The right hon. Gentleman gave us to understand that the speech of my right hon. Friend near me had put such a new construction on the matter that all grievance had been removed. But let me state to the House at once that I regard the merits of this controversy as of absolutely infinitesimal as compared with the decision the House has come to to-night. I know nothing, I had almost said I care nothing, for the particular merits of this quarrel. What I do care for, and what I do think of vital importance, is that this House, in its own interests, should not embark on an undertaking from which no good can possibly arise, and which may involve it in a conflict with a private corporation, and out of which it cannot come the victor. Suppose a Committee were appointed, what power would it have to compel a single man to give evidence before it, or what power would it have to compel the acceptance of its decision. When this House attempts to proceed by resolution to deal with bodies, be they public or private, over whom it has no control or no authority whatever, it is merely occupied in the undignified proceeding of launching empty thunder at them. The Government have before them a Conciliation Bill for dealing with trade disputes; but if a precedent is set up to-night this House will be constituted a Board of Conciliation in regard to every private company which ever came to Parliament for any powers whatever. A distinction has been attempted to be drawn between the London and North -Western Company on the one hand and private employers on the other. I do not deny that there is a difference, but there is no difference from the point of view now before the House. The London and North-Western Company got compulsory powers for the purchase of land, but I am not aware that they got any other privileges whatever. Is it to be supposed for a moment that the fact that Parliament gave them these privileges carries with it the right, and if the right, the duty also, by means of a Select Committee, to interfere with every controversy that may arise between the Company and its employés? This House is an overburdened House already, and if it is to take up these duties, we had better at once constitute ourselves a permanent Board for managing the great railway and dock systems, and the water companies, and other great corporations. What the result would be to the House is obvious enough. What the result would be to the great corporations and the public they serve my imagination is not sufficiently fertile to guess at. Are we to be told that a Select Committee which has no power to compel the attendance of witnesses, or to administer an oath, or to carry out any decision it may arrive at, is a proper tribunal to deal with those labour disputes between the North Western, or any other Company, and those in its employ? I trust that the House by its Vote to-night will make this, which is the first precedent for such a discussion, also the last precedent, and that we may never again be asked to occupy any of our time by constituting ourselves an amateur Board of Conciliation. Human nature being what it is, these disputes must arise from time to time. The future of the House will rest on the decision we come to tonight, and I can only say how cordially I rejoiced when I heard that the Government had come to the conclusion not to accept the Motion, though I frankly admit that many of the reasons given by the right hon. Gentleman did not appeal to me as in the least justifying the vote I propose to give.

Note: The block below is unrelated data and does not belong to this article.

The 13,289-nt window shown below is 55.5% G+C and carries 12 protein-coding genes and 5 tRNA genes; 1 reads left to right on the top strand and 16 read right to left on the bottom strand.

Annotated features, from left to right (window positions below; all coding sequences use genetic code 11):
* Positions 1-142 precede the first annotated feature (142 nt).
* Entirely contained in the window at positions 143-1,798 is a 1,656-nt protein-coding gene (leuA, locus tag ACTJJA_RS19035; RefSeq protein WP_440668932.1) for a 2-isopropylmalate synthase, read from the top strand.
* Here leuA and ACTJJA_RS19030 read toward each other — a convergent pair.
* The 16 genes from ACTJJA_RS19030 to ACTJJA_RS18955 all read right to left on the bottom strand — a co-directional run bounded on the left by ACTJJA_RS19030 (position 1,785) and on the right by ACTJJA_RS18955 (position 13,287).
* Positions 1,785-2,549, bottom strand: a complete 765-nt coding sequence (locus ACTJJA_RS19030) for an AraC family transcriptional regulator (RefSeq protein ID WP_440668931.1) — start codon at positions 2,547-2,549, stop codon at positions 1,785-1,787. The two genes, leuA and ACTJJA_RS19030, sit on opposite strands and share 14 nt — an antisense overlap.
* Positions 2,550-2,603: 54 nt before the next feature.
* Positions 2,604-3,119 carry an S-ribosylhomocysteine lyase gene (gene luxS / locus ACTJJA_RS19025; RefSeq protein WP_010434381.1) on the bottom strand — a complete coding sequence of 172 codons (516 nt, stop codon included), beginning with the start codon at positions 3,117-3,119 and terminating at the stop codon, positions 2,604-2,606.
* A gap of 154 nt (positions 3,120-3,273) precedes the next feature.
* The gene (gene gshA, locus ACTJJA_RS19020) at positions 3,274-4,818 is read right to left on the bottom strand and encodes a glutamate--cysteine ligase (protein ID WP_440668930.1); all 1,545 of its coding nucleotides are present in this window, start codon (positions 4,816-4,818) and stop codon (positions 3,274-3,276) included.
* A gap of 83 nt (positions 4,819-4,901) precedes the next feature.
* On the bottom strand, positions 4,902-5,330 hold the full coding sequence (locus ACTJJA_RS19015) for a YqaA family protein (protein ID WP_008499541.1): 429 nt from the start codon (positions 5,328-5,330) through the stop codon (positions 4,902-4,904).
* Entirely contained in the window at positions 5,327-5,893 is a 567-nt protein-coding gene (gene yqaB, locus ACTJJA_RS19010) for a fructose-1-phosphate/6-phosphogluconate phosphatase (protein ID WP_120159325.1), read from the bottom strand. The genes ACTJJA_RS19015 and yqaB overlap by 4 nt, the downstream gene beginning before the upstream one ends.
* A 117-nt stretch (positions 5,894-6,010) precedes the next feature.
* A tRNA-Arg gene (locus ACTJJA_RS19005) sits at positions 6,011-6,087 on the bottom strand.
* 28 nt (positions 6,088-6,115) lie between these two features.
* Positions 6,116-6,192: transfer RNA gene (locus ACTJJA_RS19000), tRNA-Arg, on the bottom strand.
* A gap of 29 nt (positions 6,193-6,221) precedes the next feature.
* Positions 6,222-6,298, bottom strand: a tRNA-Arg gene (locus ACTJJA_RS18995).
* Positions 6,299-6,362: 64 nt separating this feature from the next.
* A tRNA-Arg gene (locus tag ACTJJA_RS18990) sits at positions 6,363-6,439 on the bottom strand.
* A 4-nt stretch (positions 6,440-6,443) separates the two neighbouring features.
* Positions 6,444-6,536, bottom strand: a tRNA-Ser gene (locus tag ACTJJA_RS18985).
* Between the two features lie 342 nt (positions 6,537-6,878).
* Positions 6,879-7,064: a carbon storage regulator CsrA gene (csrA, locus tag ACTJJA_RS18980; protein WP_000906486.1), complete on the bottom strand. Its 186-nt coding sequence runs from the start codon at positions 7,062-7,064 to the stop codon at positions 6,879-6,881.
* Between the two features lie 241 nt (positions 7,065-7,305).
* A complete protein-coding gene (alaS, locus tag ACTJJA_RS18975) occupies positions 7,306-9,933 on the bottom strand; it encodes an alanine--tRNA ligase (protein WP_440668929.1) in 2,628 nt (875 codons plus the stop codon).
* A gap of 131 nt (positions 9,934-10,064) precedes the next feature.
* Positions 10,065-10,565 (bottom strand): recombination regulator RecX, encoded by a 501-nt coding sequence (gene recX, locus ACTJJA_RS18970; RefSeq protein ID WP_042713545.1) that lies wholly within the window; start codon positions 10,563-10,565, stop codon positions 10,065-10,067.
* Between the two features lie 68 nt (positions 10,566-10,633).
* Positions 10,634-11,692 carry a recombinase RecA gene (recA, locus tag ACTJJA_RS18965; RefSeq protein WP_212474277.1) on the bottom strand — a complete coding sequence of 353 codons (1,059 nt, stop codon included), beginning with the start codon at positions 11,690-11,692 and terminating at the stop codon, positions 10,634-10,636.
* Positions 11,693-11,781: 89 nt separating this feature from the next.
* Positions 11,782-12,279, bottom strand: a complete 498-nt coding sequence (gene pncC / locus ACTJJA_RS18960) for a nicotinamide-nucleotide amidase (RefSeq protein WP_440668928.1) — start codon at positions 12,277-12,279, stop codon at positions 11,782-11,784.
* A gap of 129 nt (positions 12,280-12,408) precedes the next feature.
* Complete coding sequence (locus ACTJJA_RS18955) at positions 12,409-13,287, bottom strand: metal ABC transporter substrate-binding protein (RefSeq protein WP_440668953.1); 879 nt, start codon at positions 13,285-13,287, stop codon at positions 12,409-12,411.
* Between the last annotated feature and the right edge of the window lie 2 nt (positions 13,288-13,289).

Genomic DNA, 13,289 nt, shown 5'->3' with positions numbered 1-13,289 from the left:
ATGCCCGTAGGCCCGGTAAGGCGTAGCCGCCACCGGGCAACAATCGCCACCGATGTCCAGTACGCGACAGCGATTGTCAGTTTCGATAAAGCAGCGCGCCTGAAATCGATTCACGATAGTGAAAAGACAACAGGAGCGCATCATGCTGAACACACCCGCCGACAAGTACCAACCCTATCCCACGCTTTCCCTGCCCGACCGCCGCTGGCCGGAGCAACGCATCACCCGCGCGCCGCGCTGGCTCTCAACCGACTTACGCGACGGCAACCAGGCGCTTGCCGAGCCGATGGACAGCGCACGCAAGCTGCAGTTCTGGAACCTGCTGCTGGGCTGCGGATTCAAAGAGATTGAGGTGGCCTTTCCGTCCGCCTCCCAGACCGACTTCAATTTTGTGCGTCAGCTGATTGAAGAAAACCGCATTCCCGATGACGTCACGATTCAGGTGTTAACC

said that after the conciliatory speech of the President of the Board of Trade in meeting the complaints of the Welsh Members, and after the remarks the right hon. Gentleman had made as to the future, he did not intend to press the Motion. [Opposition cries of "Yes!"]


put the question, "That the Motion be by leave withdrawn," and as there were loud cries of "No" from the Opposition, he put Mr. Lloyd-George's Amendment, which was negatived without a division, amid Opposition cheers and laughter.